Violation of the IRCA didn’t nullify the settlement. The employer subsequently filed the instant motions to stay execution of the judgment and to set aside the judgment in the federal case. In particular, it argued that the employee’s violation of the Immigration Reform and Control Act (IRCA) preempted her ability to recover for any FLSA or NYLL claims. But this argument had already been rejected in the court order enforcing the settlement agreement, which stated that “payment under the terms of the settlement to an undocumented worker neither condones nor continues a violation of immigration law.”

Violation of IRCA? The employer relied upon the Supreme Court opinion in Hoffman Plastic Compounds, Inc. v. NLRB for the proposition that employees who use fraudulent employment papers should not be entitled to backpay as it would be seen as condoning violations of the ICRA. However, Hoffman stood for the more limited proposition that employees who violate IRCA should not be entitled to receive backpay when their employer violates the NLRA by terminating them. The Supreme Court specifically found that because the NLRA’s remedy is to award backpay for the time not worked and/or to reinstate employment, permitting relief under the NLRA would be granting the employee a windfall and requiring employers to violate the IRCA by rehiring, or maintaining, employment of undocumented workers.

In contrast, circuits have been clear that Hoffman “did not give employers carte blanche to exploit undocumented workers by violating wage-and-hour laws with impunity” and “[t]o hold otherwise would actually encourage employers to violate the IRCA by hiring undocumented workers whom they could pay less than the law permits.” Accordingly, the employee was entitled to enforce the settlement agreement despite the existence of any IRCA violation.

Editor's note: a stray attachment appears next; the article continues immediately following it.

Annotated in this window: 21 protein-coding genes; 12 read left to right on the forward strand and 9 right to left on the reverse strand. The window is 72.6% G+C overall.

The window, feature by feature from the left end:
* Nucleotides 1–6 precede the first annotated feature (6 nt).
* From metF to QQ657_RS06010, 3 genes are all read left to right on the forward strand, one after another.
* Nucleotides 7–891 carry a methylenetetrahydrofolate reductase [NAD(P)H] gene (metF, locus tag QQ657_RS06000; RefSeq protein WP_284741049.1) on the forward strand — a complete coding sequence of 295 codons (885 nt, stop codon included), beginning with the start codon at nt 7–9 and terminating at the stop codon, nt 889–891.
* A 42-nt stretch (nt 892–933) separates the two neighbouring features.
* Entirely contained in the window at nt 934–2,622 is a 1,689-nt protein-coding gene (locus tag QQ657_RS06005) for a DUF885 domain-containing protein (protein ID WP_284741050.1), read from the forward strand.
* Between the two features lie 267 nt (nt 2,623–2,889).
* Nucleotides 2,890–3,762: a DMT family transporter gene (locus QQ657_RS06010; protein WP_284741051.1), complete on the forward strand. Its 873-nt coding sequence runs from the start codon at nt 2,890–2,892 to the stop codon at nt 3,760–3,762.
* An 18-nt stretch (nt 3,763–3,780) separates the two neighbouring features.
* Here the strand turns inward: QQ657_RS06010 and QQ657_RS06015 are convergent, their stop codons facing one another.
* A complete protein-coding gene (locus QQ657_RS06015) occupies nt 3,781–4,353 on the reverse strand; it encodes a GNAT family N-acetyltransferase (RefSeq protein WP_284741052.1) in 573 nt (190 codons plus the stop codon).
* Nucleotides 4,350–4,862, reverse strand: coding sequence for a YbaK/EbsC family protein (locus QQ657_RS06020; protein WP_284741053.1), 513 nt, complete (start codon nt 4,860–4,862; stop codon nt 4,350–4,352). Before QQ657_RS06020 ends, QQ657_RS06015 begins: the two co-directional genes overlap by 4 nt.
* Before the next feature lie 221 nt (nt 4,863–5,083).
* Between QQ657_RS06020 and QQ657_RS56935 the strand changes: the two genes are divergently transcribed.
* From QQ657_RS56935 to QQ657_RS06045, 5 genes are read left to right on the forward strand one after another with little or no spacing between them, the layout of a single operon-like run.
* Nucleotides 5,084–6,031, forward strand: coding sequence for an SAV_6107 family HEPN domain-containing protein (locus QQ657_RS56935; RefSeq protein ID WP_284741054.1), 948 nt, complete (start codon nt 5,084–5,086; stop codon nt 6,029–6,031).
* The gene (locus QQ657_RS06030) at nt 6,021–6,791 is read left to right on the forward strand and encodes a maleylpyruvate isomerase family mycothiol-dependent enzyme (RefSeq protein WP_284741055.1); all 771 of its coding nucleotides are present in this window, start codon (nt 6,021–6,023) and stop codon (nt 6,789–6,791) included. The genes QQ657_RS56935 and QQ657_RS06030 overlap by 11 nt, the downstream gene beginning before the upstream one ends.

False testimony didn’t nullify settlement. The court also rejected the employer’s contention that the employee committed fraud by falsely testifying that she did not know two certain workers. Significantly, the employer voluntarily settled the case before the court could rule on the credibility of the employee’s testimony and/or claims. Moreover, the employer did not assert that the contents of the settlement agreement were misrepresented to them or that the settlement negotiations were made in bad faith.

Neither did receipt of some overtime pay. Defendants also argued that they previously paid the employee all owed overtime compensation, pointing to her testimony that she had clocked in under another employee’s name when working overtime hours and then received the overtime pay in cash from that employee when he was paid by defendants. But this argument, like the previous one, attempted to relitigate an already-settled case. Rather than rely on this defense or call this other employee to testify at trial, defendants made the strategic decision to enter into a settlement. Moreover, the employer provided no evidence that she was paid the full overtime wages owed.